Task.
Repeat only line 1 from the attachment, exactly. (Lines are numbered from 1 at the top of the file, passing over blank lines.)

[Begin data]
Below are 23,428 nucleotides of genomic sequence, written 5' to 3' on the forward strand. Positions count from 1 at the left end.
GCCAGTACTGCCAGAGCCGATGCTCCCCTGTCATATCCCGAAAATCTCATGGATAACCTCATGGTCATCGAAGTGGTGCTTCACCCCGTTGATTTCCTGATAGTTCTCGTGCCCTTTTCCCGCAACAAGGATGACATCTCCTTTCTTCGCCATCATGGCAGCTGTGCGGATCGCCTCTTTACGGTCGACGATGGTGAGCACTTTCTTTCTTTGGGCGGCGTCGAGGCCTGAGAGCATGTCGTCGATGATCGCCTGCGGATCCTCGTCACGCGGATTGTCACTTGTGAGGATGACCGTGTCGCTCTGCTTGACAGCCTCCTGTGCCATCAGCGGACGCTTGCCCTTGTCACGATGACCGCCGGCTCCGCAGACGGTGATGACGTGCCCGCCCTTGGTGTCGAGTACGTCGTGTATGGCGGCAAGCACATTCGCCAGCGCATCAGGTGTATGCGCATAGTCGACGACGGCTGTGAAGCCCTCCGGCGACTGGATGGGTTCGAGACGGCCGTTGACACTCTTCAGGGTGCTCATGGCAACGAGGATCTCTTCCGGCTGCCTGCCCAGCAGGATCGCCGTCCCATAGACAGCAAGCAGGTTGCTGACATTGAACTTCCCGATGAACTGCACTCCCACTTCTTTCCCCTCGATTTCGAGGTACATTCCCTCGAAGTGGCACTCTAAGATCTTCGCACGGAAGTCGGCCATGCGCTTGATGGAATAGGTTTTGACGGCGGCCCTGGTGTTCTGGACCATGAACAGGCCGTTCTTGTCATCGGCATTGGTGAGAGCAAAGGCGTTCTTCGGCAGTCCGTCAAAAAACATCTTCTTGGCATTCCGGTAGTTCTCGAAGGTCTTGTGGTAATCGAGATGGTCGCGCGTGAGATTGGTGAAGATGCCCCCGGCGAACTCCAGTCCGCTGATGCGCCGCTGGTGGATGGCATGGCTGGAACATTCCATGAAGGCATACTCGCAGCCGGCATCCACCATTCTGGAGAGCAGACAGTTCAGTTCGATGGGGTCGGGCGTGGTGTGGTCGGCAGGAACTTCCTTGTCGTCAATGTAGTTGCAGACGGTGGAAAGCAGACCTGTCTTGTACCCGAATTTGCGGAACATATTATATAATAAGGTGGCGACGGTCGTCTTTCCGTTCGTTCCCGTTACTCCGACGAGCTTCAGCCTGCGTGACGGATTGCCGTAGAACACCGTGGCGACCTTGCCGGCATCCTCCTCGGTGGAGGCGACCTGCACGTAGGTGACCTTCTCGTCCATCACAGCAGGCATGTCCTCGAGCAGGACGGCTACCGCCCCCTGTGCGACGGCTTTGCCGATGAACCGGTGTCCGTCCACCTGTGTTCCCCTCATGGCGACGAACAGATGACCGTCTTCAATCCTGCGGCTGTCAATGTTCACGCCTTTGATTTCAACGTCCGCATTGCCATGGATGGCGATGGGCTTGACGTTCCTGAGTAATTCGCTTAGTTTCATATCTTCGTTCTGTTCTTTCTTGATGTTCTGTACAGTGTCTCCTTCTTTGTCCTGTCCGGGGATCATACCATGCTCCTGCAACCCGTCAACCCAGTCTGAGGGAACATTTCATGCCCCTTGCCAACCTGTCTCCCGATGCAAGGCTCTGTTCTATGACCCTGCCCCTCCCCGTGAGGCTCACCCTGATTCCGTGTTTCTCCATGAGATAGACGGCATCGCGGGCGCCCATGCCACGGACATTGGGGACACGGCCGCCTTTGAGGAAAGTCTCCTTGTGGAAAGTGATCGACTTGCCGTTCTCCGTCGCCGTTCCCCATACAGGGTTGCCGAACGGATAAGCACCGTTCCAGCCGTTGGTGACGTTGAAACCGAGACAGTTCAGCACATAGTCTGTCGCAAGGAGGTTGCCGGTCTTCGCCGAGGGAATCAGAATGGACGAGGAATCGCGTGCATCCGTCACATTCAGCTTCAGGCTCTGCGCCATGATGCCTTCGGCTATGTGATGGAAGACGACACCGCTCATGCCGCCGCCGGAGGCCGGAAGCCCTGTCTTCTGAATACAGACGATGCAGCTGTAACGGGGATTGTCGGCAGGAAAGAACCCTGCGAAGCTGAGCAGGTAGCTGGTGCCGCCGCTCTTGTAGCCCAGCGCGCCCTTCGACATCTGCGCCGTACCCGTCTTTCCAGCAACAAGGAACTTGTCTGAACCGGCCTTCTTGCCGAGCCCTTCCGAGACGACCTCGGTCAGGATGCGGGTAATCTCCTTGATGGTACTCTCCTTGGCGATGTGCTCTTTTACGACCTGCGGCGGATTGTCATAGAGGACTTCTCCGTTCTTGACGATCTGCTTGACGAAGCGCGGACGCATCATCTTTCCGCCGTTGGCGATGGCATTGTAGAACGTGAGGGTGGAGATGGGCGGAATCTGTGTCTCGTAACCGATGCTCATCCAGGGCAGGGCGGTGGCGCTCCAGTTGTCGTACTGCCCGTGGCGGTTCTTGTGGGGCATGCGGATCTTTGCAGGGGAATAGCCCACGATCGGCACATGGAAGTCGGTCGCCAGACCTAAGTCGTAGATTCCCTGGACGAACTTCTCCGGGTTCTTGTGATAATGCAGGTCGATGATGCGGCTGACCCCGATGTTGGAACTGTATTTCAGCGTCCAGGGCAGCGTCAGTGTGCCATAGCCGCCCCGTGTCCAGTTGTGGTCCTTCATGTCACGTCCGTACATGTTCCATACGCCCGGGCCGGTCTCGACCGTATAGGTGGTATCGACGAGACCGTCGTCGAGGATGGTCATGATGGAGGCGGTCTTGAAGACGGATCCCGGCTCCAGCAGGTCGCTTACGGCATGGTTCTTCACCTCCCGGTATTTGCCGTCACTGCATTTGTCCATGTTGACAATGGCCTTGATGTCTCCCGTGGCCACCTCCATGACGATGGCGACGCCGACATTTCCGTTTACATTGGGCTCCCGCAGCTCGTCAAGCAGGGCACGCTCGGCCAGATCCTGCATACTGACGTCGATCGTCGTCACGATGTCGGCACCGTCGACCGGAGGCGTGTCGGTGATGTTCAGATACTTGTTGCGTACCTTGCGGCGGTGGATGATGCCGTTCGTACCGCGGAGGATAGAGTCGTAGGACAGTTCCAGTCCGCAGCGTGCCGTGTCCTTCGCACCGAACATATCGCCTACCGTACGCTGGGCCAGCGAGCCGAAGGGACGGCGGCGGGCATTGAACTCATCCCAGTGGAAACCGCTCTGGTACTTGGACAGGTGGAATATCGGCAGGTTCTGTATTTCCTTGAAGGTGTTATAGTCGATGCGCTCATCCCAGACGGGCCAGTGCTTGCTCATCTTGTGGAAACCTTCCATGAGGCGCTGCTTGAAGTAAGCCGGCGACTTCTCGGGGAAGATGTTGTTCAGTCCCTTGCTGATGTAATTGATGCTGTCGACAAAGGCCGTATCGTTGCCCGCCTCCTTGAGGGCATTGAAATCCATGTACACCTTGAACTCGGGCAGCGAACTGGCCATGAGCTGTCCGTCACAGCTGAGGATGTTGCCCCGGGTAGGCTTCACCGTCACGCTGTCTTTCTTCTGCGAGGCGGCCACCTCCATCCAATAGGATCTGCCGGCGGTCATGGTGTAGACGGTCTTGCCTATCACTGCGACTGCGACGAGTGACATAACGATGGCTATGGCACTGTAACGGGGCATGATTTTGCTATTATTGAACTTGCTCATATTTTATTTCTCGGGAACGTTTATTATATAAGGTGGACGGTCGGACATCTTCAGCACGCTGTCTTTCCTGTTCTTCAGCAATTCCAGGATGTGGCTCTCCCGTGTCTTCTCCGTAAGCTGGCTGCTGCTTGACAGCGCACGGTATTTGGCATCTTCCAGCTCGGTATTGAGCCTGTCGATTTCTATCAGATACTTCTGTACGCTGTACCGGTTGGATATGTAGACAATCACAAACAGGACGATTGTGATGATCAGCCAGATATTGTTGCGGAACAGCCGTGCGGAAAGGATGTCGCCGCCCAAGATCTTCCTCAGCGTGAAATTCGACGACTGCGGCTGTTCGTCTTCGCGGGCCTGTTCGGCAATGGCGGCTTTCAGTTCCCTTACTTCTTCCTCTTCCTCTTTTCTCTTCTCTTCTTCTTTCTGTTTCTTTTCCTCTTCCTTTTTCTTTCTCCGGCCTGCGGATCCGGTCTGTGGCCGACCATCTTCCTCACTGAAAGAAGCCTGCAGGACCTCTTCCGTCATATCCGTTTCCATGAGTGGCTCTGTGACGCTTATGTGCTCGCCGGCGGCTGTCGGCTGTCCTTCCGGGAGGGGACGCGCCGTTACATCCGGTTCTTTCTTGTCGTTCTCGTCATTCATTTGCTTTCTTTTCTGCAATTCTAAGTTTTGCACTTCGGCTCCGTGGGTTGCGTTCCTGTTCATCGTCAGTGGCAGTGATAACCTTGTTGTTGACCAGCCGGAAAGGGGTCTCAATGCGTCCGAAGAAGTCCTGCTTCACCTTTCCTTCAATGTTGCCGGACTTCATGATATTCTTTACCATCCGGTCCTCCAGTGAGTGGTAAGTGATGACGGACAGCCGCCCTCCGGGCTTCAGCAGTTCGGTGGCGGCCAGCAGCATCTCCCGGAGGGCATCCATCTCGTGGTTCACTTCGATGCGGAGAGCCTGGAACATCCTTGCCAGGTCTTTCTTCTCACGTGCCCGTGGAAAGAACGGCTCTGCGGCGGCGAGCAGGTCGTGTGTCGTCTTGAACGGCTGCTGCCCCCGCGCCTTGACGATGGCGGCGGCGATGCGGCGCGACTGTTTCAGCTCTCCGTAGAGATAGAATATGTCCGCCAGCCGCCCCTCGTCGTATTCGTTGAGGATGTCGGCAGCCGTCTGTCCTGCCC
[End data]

Below are 23,428 nucleotides of genomic sequence, written 5' to 3' on the forward strand. Positions count from 1 at the left end.